claim to be legitimate because they offer a product. Upon close examination,
the product is just a pretense. Often the newsletter simply describes
additional "get rich quick" schemes and may be the only item that new members
"purchase." Alternatively, the newsletter may be offered for "free" to every
new paying member. In either case, the scheme is just a pyramid if it pays
distributors to recruit new members rather than sell a real product to the wider
public. In recent years, pyramid schemes have become more sophisticated, and
many have surfaced on the internet.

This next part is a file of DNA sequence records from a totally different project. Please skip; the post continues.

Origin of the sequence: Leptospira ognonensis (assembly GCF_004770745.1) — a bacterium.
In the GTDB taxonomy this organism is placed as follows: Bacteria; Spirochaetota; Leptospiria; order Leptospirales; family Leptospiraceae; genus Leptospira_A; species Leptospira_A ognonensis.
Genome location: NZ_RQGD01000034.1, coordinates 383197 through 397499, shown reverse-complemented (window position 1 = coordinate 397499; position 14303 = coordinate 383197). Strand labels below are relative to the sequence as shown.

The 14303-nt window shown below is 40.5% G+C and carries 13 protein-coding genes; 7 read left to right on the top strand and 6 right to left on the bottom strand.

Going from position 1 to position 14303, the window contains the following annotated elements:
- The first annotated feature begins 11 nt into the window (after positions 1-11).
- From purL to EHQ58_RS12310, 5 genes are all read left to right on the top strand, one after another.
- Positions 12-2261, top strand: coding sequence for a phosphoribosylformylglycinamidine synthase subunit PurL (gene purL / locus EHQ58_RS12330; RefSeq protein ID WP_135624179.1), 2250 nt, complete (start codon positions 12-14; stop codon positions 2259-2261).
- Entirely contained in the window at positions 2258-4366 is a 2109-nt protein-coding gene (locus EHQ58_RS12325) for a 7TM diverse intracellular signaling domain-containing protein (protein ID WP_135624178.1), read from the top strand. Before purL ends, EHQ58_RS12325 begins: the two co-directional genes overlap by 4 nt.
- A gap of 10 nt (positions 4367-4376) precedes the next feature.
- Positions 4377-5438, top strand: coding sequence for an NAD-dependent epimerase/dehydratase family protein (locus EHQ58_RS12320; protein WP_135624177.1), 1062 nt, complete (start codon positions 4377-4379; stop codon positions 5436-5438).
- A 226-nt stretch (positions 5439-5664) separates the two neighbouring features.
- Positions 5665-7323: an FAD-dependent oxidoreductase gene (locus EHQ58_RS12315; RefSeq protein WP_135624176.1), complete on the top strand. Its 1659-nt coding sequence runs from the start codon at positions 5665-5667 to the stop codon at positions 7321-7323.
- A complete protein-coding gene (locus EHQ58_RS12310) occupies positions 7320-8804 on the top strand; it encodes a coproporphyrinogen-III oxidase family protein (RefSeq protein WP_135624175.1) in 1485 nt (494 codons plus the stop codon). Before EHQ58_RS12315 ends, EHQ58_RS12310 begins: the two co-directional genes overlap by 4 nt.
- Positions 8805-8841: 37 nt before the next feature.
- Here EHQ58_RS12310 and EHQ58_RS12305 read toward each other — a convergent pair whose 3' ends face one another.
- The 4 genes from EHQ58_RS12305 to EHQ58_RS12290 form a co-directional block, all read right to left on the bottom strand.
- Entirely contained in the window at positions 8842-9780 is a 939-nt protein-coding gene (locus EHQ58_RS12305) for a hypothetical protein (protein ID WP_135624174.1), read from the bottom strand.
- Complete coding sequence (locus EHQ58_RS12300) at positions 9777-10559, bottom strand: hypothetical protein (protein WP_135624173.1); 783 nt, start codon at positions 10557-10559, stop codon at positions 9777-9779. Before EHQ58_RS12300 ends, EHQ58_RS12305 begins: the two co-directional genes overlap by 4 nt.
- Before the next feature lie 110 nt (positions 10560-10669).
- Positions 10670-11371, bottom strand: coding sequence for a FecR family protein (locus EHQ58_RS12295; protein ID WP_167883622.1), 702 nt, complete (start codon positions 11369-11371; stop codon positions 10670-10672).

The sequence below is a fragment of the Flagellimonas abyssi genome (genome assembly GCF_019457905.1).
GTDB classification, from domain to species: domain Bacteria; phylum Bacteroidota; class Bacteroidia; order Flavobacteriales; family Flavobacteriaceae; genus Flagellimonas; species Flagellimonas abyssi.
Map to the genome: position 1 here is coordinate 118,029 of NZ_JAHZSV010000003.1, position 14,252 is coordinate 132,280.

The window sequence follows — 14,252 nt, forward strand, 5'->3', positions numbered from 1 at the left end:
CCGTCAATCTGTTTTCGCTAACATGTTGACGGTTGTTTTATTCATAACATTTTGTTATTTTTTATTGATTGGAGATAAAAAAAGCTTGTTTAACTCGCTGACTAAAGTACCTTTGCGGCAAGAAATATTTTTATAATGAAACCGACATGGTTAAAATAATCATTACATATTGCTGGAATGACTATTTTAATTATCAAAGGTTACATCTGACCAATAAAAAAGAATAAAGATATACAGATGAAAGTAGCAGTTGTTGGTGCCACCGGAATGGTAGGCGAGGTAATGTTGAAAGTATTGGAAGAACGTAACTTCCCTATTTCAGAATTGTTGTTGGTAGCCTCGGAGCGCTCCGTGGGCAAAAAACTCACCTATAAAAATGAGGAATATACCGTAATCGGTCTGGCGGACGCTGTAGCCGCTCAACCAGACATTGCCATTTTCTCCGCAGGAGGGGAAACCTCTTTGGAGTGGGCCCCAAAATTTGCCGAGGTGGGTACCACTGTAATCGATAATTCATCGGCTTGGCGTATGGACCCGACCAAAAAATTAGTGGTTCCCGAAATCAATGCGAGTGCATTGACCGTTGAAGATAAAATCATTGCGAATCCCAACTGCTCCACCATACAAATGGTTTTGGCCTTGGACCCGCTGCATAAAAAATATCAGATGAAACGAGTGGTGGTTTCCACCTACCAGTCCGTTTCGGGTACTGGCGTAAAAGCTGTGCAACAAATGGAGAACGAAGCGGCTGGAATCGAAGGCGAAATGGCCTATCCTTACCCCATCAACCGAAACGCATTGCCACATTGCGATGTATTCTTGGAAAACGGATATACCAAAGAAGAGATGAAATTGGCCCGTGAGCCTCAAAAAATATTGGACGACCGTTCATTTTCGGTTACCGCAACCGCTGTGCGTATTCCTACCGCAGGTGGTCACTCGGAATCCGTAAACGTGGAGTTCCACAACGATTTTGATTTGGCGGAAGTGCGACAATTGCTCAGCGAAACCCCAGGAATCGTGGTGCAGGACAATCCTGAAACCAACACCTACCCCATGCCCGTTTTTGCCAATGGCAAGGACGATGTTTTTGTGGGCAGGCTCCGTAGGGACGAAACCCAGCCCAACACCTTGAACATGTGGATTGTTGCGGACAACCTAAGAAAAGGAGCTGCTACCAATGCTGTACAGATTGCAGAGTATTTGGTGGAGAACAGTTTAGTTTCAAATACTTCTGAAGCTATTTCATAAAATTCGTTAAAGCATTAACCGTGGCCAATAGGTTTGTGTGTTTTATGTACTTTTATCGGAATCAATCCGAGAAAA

Use Common Sense and
Consider These Tips
scheme disguised as a multi-level marketing opportunity is not always easy to
spot, but is just as much of a scam as the chain letter. Here are some tips to
consider before participating in a multi-level marketing program:
If you join a
pyramid scheme disguised as a multi-level marketing program, your decision will
affect not only you, but also everyone you bring into the program. Many people
devote a substantial amount of time trying to market these worthless ventures.
Ultimately, if a multi-level marketing opportunity sounds too good to be true,
it probably is.
FOR GENERAL CONSUMER COMPLAINTS, CONTACT THE ATTORNEY GENERAL'S CONSUMER PROTECTION DIVISION
If you have a general consumer complaint, please file a complaint with the Attorney General's Consumer Protection Division at:
Consumer Protection Division
Toll free: 877-765-8388
www.michigan.gov/ag (online complaint form)